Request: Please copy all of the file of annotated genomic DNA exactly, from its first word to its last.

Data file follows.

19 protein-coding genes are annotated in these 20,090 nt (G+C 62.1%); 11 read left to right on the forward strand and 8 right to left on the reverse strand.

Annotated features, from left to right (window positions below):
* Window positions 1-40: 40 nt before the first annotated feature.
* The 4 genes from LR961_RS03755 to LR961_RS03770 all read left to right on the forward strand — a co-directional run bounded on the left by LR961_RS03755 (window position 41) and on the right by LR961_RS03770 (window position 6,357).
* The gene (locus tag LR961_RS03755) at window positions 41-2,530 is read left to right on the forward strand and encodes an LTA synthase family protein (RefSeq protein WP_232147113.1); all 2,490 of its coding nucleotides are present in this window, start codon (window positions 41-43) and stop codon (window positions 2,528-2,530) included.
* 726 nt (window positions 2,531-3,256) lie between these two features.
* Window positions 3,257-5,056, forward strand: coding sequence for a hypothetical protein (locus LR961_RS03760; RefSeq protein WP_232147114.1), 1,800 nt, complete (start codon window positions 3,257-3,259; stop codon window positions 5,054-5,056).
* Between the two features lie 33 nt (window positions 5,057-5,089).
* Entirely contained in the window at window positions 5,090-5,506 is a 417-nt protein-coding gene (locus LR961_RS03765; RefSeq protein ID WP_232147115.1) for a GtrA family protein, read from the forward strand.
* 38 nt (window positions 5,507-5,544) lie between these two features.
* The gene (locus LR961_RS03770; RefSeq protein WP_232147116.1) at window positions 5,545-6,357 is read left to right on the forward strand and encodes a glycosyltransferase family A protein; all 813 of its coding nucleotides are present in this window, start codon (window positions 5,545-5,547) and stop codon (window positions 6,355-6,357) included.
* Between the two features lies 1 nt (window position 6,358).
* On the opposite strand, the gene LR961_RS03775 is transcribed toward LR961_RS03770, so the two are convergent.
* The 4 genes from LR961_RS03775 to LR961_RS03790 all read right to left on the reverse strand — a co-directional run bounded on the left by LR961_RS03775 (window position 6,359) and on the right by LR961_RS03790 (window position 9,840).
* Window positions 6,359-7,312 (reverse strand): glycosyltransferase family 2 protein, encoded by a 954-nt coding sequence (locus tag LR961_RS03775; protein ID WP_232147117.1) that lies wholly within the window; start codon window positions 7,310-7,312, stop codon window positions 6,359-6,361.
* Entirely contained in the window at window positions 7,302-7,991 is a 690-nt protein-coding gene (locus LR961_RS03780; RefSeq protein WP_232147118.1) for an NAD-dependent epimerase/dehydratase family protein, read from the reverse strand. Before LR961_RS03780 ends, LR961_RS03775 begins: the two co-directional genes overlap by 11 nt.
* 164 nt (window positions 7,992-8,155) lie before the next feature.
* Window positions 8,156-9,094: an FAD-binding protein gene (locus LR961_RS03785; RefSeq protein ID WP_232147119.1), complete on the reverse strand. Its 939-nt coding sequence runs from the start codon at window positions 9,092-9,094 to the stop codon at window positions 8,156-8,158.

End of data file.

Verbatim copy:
19 protein-coding genes are annotated in these 20,090 nt (G+C 62.1%); 11 read left to right on the forward strand and 8 right to left on the reverse strand.

Annotated features, from left to right (window positions below):
* Window positions 1-40: 40 nt before the first annotated feature.
* The 4 genes from LR961_RS03755 to LR961_RS03770 all read left to right on the forward strand — a co-directional run bounded on the left by LR961_RS03755 (window position 41) and on the right by LR961_RS03770 (window position 6,357).
* The gene (locus tag LR961_RS03755) at window positions 41-2,530 is read left to right on the forward strand and encodes an LTA synthase family protein (RefSeq protein WP_232147113.1); all 2,490 of its coding nucleotides are present in this window, start codon (window positions 41-43) and stop codon (window positions 2,528-2,530) included.
* 726 nt (window positions 2,531-3,256) lie between these two features.
* Window positions 3,257-5,056, forward strand: coding sequence for a hypothetical protein (locus LR961_RS03760; RefSeq protein WP_232147114.1), 1,800 nt, complete (start codon window positions 3,257-3,259; stop codon window positions 5,054-5,056).
* Between the two features lie 33 nt (window positions 5,057-5,089).
* Entirely contained in the window at window positions 5,090-5,506 is a 417-nt protein-coding gene (locus LR961_RS03765; RefSeq protein ID WP_232147115.1) for a GtrA family protein, read from the forward strand.
* 38 nt (window positions 5,507-5,544) lie between these two features.
* The gene (locus LR961_RS03770; RefSeq protein WP_232147116.1) at window positions 5,545-6,357 is read left to right on the forward strand and encodes a glycosyltransferase family A protein; all 813 of its coding nucleotides are present in this window, start codon (window positions 5,545-5,547) and stop codon (window positions 6,355-6,357) included.
* Between the two features lies 1 nt (window position 6,358).
* On the opposite strand, the gene LR961_RS03775 is transcribed toward LR961_RS03770, so the two are convergent.
* The 4 genes from LR961_RS03775 to LR961_RS03790 all read right to left on the reverse strand — a co-directional run bounded on the left by LR961_RS03775 (window position 6,359) and on the right by LR961_RS03790 (window position 9,840).
* Window positions 6,359-7,312 (reverse strand): glycosyltransferase family 2 protein, encoded by a 954-nt coding sequence (locus tag LR961_RS03775; protein ID WP_232147117.1) that lies wholly within the window; start codon window positions 7,310-7,312, stop codon window positions 6,359-6,361.
* Entirely contained in the window at window positions 7,302-7,991 is a 690-nt protein-coding gene (locus LR961_RS03780; RefSeq protein WP_232147118.1) for an NAD-dependent epimerase/dehydratase family protein, read from the reverse strand. Before LR961_RS03780 ends, LR961_RS03775 begins: the two co-directional genes overlap by 11 nt.
* 164 nt (window positions 7,992-8,155) lie before the next feature.
* Window positions 8,156-9,094: an FAD-binding protein gene (locus LR961_RS03785; RefSeq protein ID WP_232147119.1), complete on the reverse strand. Its 939-nt coding sequence runs from the start codon at window positions 9,092-9,094 to the stop codon at window positions 8,156-8,158.